We arrive home late; tired and hungry. (In truth, this only applies to us girls; Ollie cycled home full of the joys of spring.)
I look in the fridge and decide I could make something quickly with the salmon. Alarm bells should start ringing at this point: I know better than to make up a recipe when I’m in a fractious frame of mind.
I mull over dinner ideas while I make a pot of tea and collect in the washing. It’s almost pitch-black but it’s still such a novelty to have it drying on the line.
Daisy joins me at the kitchen table and I pour the tea. She has a Kipling slice and I have two peanut cookies. I need some fuel before I can cook. Ollie is whooping next door. The confiscation ban has been lifted on the iPad; you’d think he’d been reunited with a long lost friend, the way he’s carrying on.
Daisy raises her eyebrows at me.
“So what’s new?” I ask her.
“Well…my target in maths is still to tell the time to the nearest minute. I mean, I just think it’s ridiculous!”
I laugh, my head resting against the cold wall.
“I’m not like Edie,” (best friend at school) she continues, “I don’t need to KNOW the time. It’s not important to me”.
I laugh again. No time would definitely make my life less stressful – I wouldn’t be rushing everywhere.
Daisy continues with her well-reasoned argument against the concept of time while I put the pasta on. She’s called away though, to help Ollie operate the Batman game. The adrenaline rush is too much for him: he needs someone with steadier hands. He stands beside Daisy shouting in her ear:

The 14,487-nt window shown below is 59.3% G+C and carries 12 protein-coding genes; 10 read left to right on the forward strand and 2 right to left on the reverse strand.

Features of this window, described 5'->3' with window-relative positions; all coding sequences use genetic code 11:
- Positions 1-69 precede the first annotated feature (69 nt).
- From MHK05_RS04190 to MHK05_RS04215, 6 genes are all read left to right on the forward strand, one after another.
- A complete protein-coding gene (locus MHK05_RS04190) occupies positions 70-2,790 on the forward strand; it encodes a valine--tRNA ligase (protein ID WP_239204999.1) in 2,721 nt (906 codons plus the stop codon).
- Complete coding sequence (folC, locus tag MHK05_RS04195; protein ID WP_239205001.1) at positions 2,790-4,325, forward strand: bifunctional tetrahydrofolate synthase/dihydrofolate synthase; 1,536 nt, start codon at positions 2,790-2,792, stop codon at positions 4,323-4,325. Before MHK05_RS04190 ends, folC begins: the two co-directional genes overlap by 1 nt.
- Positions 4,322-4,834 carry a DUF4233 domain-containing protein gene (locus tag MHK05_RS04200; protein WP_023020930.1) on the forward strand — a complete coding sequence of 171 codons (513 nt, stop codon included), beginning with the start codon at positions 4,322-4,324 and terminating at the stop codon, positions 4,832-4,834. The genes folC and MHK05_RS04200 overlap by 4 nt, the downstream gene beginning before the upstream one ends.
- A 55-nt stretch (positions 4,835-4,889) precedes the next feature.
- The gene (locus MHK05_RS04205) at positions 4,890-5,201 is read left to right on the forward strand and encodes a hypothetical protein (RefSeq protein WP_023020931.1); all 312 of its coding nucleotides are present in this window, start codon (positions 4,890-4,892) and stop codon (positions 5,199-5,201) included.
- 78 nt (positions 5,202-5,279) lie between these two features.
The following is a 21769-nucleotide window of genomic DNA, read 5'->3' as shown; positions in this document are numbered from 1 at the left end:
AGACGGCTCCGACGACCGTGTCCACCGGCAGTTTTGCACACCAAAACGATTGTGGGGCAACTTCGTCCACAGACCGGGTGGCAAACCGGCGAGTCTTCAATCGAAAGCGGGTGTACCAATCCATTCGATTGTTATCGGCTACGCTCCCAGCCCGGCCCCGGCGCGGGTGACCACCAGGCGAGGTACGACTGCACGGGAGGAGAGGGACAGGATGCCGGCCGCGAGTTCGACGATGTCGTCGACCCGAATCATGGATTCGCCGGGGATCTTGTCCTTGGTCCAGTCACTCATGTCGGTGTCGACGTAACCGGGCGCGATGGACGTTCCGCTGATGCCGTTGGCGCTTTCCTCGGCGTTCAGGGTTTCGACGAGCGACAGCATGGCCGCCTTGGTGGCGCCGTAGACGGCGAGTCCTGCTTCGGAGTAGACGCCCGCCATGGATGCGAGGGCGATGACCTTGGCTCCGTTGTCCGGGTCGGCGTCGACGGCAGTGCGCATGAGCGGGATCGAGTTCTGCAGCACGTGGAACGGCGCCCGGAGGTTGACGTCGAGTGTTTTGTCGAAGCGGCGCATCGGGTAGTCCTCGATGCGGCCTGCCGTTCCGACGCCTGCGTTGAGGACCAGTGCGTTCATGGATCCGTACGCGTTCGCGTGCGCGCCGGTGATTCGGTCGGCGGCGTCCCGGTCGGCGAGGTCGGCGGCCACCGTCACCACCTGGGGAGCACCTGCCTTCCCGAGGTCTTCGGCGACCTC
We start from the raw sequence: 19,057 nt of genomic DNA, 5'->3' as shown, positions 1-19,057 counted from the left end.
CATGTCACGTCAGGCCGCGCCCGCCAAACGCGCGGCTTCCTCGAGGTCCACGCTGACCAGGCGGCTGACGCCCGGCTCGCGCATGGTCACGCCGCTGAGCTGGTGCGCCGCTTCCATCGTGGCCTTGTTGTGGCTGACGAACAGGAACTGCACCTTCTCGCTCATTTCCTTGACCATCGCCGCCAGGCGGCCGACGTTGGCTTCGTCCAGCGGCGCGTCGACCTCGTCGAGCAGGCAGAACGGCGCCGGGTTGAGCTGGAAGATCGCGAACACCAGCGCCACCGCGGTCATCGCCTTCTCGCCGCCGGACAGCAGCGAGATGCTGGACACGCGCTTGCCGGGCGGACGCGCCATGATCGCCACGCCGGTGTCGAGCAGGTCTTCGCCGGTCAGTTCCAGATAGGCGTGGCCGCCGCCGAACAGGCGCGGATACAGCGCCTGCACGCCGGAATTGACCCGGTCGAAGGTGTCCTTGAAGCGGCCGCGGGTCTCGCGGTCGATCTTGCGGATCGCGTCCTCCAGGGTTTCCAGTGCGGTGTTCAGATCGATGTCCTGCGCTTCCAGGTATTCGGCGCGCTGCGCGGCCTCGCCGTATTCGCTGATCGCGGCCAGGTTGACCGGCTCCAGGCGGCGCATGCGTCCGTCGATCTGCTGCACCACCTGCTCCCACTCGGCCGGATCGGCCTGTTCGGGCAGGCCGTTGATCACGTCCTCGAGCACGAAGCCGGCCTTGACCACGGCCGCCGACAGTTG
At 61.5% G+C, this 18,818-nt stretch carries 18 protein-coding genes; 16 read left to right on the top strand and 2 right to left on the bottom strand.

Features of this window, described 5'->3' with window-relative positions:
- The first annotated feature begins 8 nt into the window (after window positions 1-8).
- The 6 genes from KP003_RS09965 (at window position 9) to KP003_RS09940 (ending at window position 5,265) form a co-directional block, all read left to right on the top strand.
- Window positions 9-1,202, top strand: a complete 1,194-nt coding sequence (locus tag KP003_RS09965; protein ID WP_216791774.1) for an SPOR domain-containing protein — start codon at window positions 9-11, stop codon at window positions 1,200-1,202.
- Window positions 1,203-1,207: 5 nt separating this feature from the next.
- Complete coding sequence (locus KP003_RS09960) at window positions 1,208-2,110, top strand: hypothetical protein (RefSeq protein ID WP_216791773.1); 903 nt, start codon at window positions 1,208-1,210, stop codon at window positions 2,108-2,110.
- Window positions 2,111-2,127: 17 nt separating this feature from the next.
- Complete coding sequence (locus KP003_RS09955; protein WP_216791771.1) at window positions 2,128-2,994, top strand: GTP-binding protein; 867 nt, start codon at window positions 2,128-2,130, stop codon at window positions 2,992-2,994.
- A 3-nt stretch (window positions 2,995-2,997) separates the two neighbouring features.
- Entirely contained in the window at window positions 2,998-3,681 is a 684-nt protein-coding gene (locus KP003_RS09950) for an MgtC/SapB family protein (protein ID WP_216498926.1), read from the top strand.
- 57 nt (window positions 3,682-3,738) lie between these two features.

“Slide, Daiz! Jump! Collect the gold coins! Mind out the way!”
I don’t know how she puts up with it, and I come to realise that I shouldn’t have been left on my own in the kitchen either. I have a pot of soya yogurt in my hand and I am actually trying to make a dairy-free sauce out of it.
“STEP AWAY FROM THE YOGURT!”
I heat the yogurt and it curdles and splits. The pan is abandoned by the sink and I go back to the tried and tested method with the eggs. Tom finds the pan after dinner and asks if I’ve been making rhubarb fool. Good job I didn’t add it to the pasta.
The meal receives mixed reviews: another girl/boy split. Daisy loves it so much she has seconds, then thirds. Tom is not so keen on the ‘worthy pasta’ (wholemeal).
As for me, my eyes are on the prize: the LAST episode of House of Cards… Just a few hurdles to jump over before we get there.
- 250g hot-smoked salmon
- 1 courgette, grated or spiralised
- 400g penne pasta
- 150g frozen peas
- Handful of parsley, chopped
- Grated zest of 1 lemon
- Salt & pepper
- 3 egg yolks
- 1 large egg
- Quarter cup of olive oil
Put the pasta into a large pan of boiling water. Add the peas and courgettes to the pan two minutes before the end of cooking time.
Flake the hot smoked salmon. Chop the parsley and grate the lemon zest ready.
In a bowl whisk up the egg yolks until creamy. Add the whole egg and olive oil and whisk again.
Drain the pasta when done. Stir in the salmon and cook through gently for a minute. Take the pan off the heat. Add the egg mixture – drizzle and stir in quickly so it doesn’t scramble. Serve in bowls with the lemon zest and parsley sprinkled on top. Season with salt and pepper.